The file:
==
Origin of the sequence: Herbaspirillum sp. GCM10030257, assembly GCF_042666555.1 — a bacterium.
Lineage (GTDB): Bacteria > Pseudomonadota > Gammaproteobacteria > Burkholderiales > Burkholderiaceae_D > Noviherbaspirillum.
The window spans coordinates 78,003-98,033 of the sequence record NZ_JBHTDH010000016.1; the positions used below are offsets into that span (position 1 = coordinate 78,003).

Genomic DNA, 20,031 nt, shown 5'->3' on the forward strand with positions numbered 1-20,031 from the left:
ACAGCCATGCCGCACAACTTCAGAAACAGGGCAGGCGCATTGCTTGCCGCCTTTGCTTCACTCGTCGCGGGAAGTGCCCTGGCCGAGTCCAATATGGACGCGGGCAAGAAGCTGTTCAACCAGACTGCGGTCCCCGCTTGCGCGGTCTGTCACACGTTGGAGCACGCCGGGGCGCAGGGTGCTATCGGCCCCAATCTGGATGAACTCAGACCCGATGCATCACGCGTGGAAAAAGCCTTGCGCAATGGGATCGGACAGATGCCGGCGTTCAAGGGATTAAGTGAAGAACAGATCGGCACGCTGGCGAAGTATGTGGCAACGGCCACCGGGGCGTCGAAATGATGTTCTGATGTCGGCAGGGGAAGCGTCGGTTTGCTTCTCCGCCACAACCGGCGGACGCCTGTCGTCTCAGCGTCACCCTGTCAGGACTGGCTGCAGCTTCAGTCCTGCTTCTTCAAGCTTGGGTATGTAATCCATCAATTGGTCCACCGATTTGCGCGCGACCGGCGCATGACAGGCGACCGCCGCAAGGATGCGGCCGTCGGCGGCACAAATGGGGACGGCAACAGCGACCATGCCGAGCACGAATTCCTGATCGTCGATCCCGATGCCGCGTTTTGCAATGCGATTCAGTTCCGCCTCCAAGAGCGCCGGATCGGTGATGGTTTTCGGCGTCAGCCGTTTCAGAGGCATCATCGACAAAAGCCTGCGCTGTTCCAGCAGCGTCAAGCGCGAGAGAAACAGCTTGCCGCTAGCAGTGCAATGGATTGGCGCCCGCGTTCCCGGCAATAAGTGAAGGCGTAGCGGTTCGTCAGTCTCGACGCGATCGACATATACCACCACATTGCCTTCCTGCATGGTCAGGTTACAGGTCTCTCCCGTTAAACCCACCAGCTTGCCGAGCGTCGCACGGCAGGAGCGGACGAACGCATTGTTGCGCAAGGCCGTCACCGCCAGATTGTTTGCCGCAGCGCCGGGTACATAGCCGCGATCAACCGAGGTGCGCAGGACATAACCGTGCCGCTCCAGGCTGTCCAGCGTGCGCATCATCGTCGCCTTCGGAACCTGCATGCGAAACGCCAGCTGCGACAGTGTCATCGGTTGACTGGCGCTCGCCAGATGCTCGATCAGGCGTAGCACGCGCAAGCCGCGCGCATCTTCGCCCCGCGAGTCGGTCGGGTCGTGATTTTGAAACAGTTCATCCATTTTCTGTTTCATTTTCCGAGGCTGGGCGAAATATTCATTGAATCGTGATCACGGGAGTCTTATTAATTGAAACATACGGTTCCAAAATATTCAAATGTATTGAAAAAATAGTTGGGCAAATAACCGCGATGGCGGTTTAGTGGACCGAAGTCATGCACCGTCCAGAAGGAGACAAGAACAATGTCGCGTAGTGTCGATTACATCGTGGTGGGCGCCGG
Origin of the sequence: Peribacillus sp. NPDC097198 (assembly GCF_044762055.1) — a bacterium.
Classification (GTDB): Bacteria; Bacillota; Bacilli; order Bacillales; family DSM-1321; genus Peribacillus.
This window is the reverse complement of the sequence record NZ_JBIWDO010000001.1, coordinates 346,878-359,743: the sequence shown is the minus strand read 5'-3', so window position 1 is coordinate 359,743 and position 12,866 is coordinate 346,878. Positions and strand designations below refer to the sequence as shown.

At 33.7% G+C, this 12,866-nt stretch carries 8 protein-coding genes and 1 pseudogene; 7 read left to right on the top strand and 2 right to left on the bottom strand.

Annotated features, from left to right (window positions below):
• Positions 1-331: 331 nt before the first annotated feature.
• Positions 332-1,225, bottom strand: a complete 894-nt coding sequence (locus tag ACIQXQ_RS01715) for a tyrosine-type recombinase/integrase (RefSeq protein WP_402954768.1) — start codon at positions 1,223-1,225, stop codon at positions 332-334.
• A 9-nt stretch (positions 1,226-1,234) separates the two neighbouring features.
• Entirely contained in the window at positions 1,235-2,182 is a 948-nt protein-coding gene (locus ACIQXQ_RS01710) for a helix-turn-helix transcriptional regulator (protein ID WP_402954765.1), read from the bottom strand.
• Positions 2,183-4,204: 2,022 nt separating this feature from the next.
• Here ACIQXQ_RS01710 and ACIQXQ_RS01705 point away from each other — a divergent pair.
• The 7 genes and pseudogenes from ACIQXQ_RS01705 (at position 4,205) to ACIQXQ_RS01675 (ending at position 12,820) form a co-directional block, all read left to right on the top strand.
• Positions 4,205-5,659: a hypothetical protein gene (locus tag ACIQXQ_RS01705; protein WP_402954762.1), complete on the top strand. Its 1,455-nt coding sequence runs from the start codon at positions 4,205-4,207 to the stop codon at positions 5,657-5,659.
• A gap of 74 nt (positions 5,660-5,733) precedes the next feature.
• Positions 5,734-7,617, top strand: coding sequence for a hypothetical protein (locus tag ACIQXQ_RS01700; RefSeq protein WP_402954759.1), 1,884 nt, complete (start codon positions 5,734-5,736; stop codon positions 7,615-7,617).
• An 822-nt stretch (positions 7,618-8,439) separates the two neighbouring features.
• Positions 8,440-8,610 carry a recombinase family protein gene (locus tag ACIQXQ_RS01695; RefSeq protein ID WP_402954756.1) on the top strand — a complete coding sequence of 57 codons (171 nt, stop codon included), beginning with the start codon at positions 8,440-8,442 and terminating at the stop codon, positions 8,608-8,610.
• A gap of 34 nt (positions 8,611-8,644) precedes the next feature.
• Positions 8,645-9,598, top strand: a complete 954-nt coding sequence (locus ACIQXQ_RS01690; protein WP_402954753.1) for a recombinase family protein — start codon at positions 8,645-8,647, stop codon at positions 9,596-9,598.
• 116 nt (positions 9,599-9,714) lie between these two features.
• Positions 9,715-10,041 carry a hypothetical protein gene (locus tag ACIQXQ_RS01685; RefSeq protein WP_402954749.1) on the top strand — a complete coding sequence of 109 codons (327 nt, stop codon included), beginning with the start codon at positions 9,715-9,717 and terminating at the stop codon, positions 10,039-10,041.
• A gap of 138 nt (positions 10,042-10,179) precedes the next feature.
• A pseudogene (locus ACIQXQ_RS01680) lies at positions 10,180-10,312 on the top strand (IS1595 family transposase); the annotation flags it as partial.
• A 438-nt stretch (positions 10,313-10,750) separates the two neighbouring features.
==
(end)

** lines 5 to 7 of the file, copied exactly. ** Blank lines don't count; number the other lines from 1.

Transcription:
ACAGCCATGCCGCACAACTTCAGAAACAGGGCAGGCGCATTGCTTGCCGCCTTTGCTTCACTCGTCGCGGGAAGTGCCCTGGCCGAGTCCAATATGGACGCGGGCAAGAAGCTGTTCAACCAGACTGCGGTCCCCGCTTGCGCGGTCTGTCACACGTTGGAGCACGCCGGGGCGCAGGGTGCTATCGGCCCCAATCTGGATGAACTCAGACCCGATGCATCACGCGTGGAAAAAGCCTTGCGCAATGGGATCGGACAGATGCCGGCGTTCAAGGGATTAAGTGAAGAACAGATCGGCACGCTGGCGAAGTATGTGGCAACGGCCACCGGGGCGTCGAAATGATGTTCTGATGTCGGCAGGGGAAGCGTCGGTTTGCTTCTCCGCCACAACCGGCGGACGCCTGTCGTCTCAGCGTCACCCTGTCAGGACTGGCTGCAGCTTCAGTCCTGCTTCTTCAAGCTTGGGTATGTAATCCATCAATTGGTCCACCGATTTGCGCGCGACCGGCGCATGACAGGCGACCGCCGCAAGGATGCGGCCGTCGGCGGCACAAATGGGGACGGCAACAGCGACCATGCCGAGCACGAATTCCTGATCGTCGATCCCGATGCCGCGTTTTGCAATGCGATTCAGTTCCGCCTCCAAGAGCGCCGGATCGGTGATGGTTTTCGGCGTCAGCCGTTTCAGAGGCATCATCGACAAAAGCCTGCGCTGTTCCAGCAGCGTCAAGCGCGAGAGAAACAGCTTGCCGCTAGCAGTGCAATGGATTGGCGCCCGCGTTCCCGGCAATAAGTGAAGGCGTAGCGGTTCGTCAGTCTCGACGCGATCGACATATACCACCACATTGCCTTCCTGCATGGTCAGGTTACAGGTCTCTCCCGTTAAACCCACCAGCTTGCCGAGCGTCGCACGGCAGGAGCGGACGAACGCATTGTTGCGCAAGGCCGTCACCGCCAGATTGTTTGCCGCAGCGCCGGGTACATAGCCGCGATCAACCGAGGTGCGCAGGACATAACCGTGCCGCTCCAGGCTGTCCAGCGTGCGCATCATCGTCGCCTTCGGAACCTGCATGCGAAACGCCAGCTGCGACAGTGTCATCGGTTGACTGGCGCTCGCCAGATGCTCGATCAGGCGTAGCACGCGCAAGCCGCGCGCATCTTCGCCCCGCGAGTCGGTCGGGTCGTGATTTTGAAACAGTTCATCCATTTTCTGTTTCATTTTCCGAGGCTGGGCGAAATATTCATTGAATCGTGATCACGGGAGTCTTATTAATTGAAACATACGGTTCCAAAATATTCAAATGTATTGAAAAAATAGTTGGGCAAATAACCGCGATGGCGGTTTAGTGGACCGAAGTCATGCACCGTCCAGAAGGAGACAAGAACAATGTCGCGTAGTGTCGATTACATCGTGGTGGGCGCCGG
Origin of the sequence: Peribacillus sp. NPDC097198 (assembly GCF_044762055.1) — a bacterium.
Classification (GTDB): Bacteria; Bacillota; Bacilli; order Bacillales; family DSM-1321; genus Peribacillus.